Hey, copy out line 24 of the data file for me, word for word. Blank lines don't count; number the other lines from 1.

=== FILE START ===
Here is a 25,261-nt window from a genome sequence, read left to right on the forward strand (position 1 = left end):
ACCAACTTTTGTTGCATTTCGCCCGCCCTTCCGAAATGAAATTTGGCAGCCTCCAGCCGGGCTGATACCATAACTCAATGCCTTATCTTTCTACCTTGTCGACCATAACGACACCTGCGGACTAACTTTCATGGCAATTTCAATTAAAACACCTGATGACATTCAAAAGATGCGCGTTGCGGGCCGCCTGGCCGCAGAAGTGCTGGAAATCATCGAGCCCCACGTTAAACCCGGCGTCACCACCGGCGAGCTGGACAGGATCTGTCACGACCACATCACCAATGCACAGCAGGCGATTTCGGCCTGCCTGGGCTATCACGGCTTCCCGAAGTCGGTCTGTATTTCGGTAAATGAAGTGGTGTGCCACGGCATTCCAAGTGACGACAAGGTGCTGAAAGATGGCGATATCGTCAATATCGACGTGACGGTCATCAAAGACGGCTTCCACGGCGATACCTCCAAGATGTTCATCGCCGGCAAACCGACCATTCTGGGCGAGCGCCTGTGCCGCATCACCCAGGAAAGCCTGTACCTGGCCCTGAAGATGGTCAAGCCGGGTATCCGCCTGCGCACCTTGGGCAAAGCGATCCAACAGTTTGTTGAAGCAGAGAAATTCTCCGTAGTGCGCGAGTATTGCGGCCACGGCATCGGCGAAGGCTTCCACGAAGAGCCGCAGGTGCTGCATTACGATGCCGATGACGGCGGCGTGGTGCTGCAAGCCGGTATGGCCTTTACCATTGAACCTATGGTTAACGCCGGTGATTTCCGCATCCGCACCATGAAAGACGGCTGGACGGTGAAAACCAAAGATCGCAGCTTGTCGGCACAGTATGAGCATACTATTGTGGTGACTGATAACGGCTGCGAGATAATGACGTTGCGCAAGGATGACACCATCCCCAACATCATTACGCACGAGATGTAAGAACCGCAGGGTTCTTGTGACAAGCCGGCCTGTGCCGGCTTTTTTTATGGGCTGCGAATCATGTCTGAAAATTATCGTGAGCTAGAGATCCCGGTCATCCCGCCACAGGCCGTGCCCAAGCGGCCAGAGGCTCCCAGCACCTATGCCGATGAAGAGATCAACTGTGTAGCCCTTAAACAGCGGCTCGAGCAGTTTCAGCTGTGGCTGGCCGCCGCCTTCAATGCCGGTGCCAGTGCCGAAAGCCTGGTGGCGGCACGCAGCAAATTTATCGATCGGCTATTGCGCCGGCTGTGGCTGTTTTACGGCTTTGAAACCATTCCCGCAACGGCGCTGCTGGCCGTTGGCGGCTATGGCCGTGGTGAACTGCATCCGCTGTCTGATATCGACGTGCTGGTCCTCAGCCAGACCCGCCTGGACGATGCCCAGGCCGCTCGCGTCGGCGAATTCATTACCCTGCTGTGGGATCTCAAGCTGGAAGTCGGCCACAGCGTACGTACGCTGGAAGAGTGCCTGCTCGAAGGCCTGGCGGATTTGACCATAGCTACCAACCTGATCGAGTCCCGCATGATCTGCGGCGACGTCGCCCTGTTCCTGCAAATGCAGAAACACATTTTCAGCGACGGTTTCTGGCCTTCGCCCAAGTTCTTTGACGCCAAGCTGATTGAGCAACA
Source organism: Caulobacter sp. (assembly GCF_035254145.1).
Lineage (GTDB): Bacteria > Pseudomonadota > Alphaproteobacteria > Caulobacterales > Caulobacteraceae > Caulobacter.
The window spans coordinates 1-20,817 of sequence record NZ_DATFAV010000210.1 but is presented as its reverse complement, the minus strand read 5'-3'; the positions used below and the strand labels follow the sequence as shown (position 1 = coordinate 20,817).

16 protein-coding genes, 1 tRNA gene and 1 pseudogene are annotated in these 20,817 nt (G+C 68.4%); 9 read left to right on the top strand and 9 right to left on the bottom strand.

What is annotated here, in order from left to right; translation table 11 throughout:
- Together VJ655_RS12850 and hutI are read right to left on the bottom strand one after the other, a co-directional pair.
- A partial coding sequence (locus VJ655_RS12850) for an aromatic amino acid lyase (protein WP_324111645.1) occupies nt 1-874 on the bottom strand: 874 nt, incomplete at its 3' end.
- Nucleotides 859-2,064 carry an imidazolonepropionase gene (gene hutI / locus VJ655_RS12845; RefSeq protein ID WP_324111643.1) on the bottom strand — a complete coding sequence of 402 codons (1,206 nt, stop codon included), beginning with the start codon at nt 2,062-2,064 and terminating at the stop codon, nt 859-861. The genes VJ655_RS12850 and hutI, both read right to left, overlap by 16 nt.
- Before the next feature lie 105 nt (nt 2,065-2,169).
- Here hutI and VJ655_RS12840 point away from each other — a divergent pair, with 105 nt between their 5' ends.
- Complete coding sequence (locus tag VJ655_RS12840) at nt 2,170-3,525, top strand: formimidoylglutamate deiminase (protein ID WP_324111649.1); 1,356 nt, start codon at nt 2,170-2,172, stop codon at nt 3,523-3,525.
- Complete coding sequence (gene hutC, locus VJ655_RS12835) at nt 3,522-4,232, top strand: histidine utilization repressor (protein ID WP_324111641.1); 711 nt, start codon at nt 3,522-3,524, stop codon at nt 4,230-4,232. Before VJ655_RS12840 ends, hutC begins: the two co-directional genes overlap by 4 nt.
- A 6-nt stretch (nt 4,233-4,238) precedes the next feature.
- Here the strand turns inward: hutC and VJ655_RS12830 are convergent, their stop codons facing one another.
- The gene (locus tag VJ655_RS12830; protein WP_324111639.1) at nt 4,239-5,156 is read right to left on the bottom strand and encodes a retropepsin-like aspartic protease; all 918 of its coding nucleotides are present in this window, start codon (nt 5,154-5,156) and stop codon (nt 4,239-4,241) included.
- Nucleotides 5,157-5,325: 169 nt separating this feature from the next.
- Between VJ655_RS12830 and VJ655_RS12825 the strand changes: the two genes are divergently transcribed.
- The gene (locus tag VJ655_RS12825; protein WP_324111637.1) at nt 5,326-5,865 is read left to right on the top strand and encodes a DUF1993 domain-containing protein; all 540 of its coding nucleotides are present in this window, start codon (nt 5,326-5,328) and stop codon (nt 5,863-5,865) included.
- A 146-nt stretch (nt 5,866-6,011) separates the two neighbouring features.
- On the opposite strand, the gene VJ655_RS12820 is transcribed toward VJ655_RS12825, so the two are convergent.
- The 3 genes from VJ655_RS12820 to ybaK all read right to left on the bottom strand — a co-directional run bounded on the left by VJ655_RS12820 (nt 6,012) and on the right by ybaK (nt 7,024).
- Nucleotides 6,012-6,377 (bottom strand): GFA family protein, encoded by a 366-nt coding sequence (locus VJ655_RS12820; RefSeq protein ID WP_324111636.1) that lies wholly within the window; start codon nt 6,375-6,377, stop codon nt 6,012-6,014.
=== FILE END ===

- Nucleotides 6,012-6,377 (bottom strand): GFA family protein, encoded by a 366-nt coding sequence (locus VJ655_RS12820; RefSeq protein ID WP_324111636.1) that lies wholly within the window; start codon nt 6,375-6,377, stop codon nt 6,012-6,014.